On this Memorial Day weekend, we remember with deep gratitude all who served our nation to prevent the destruction of democracy in our country and beyond. We remember them and we thank God for their generosity which exceeded even their strength and their lives.
As Americans, modern, liberated, technologically savvy and living in a fast-evolving culture, we have a hard time with play unless it’s on a computer or with a video game. Play, we say is for children – and I agree. Children who are 3, 10, 20, 40 and 72! All too early in our lives, we begin to take the business of life too seriously. Beginning at 4 or so, we are taught read, write, how to study, how to get along in society, but very little is done to promote and encourage us to play. I don’t mean organized sports or summer study/enrichment camps. I mean that no one encourages us to develop a life-long attitude and practice of playfulness, that is doing the unnecessary and delightful with enthusiasm.
So we end up feeling strange or guilty or even silly when we feel the urge to play, to dance, to sing. In 2 Samuel 6.14, we hear how David danced “with abandon” before the Ark of the Covenant, giddy with delight because the Ark of the Covenant was being carried in procession, while his wife Michal turned away in disgust at such a display. Maybe we are too antiseptic to play in our new slacks or with our carefully arranged hair. Maybe we’ll get sweaty.
What is there about play anyway that makes me want to add to the beatitudes “Blessed are those who play…”
For one thing, play requires faith in people. We need to believe that the world will not fall apart if we take time to play. We need to believe that people want to play with us. We need to trust in the people we love to temporarily abdicate out sense of adulthood in order to play, and that the give and take of play is pleasurable.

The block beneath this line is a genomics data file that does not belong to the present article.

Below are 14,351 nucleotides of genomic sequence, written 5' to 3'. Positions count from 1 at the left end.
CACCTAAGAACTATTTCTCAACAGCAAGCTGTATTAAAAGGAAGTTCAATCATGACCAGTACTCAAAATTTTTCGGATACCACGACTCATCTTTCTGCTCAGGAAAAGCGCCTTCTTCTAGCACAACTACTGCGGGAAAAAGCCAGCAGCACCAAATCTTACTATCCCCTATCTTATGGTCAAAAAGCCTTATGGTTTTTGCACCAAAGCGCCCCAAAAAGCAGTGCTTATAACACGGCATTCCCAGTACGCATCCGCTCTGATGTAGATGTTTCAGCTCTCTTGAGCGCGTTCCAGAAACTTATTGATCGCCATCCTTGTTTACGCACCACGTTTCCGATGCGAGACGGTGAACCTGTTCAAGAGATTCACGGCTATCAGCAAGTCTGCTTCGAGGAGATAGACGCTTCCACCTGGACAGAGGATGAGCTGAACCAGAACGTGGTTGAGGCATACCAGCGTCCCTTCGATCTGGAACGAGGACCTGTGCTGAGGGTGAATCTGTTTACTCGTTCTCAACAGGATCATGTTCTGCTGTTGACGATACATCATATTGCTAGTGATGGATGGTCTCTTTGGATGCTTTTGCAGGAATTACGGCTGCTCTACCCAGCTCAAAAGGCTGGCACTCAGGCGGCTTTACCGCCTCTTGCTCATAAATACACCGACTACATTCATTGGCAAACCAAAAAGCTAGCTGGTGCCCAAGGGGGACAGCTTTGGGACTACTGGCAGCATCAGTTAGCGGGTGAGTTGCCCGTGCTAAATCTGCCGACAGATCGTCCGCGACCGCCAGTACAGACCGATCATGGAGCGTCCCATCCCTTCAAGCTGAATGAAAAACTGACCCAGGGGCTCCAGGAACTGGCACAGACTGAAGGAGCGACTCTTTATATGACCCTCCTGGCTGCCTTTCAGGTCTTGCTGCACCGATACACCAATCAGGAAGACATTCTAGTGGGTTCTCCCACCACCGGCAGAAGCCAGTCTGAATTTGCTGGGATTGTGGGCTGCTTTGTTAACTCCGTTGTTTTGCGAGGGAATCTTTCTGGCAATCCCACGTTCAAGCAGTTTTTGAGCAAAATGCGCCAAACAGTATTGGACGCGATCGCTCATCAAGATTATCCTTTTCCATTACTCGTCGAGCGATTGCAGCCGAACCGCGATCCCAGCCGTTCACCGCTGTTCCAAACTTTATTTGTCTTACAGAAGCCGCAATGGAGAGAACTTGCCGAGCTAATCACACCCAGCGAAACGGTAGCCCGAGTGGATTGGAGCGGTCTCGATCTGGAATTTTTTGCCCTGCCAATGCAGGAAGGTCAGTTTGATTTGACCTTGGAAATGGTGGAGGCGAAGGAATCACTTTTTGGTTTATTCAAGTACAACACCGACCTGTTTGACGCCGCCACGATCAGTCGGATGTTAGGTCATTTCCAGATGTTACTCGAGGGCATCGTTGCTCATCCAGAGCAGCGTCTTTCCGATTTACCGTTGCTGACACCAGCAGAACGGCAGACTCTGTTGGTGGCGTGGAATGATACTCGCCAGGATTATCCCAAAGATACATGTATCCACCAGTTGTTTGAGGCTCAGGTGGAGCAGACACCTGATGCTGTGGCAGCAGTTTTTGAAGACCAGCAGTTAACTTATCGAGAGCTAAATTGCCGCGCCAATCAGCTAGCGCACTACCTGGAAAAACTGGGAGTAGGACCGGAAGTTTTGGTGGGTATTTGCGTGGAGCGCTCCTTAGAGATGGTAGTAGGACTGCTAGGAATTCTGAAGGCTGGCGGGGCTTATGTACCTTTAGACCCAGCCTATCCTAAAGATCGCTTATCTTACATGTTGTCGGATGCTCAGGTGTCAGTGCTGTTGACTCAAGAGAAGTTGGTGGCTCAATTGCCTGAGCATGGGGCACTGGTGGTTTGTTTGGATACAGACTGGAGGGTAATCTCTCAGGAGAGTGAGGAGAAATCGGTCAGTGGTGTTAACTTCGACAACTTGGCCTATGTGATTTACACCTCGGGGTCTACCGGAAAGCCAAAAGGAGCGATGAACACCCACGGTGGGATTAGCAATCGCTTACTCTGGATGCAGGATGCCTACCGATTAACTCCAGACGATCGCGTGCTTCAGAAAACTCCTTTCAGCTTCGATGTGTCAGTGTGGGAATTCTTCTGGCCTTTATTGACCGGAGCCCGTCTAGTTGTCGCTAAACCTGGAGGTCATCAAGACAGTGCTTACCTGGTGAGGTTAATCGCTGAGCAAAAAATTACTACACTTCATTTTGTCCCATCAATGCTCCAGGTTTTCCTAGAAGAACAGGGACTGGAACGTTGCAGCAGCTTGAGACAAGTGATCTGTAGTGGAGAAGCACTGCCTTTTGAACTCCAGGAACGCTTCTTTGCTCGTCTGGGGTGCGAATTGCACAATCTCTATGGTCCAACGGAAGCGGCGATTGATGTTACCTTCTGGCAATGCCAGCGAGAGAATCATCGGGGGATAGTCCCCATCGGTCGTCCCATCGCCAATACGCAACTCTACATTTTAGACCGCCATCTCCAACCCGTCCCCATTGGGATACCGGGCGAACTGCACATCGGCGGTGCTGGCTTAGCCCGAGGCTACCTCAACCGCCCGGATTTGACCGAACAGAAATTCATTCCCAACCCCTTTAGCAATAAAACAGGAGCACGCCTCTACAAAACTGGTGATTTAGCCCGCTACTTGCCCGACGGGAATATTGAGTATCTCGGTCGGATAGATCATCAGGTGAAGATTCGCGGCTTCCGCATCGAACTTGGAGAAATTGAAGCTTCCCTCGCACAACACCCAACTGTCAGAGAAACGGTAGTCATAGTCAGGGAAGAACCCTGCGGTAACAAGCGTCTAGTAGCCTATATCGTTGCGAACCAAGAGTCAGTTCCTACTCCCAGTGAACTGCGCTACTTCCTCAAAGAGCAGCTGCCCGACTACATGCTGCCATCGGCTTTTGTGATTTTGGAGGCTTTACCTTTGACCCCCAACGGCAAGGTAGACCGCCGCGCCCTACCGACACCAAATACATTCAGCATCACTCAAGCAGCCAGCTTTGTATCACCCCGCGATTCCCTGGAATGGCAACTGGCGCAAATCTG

It’s also true that the truly, deeply human person is playful. The laughter that bubbles up within us when we are playing, the sense of being well-glued, the perspective that monumental things may just not be as monumental as we like to believe are indications that play, in its own way, is life-giving and meaningful.
Finally, a playful person is a sign of God’s presence. When we stop to think about it, the creation of the universe was a playful act on God’s part. God was engaged in doing the unnecessary, and God was certainly enthusiastic and dare I say imaginative and silly? (Think zebra, giraffe, porcupine, whale, saguaro cacti…) We do not change the course of life when we play, but our course through life, with its playful diversions, can lead us to shout out to the world: “The Lord has done great things for us. We are glad indeed.” May you have a summer rich in playfulness.
-Sister Joan Sobala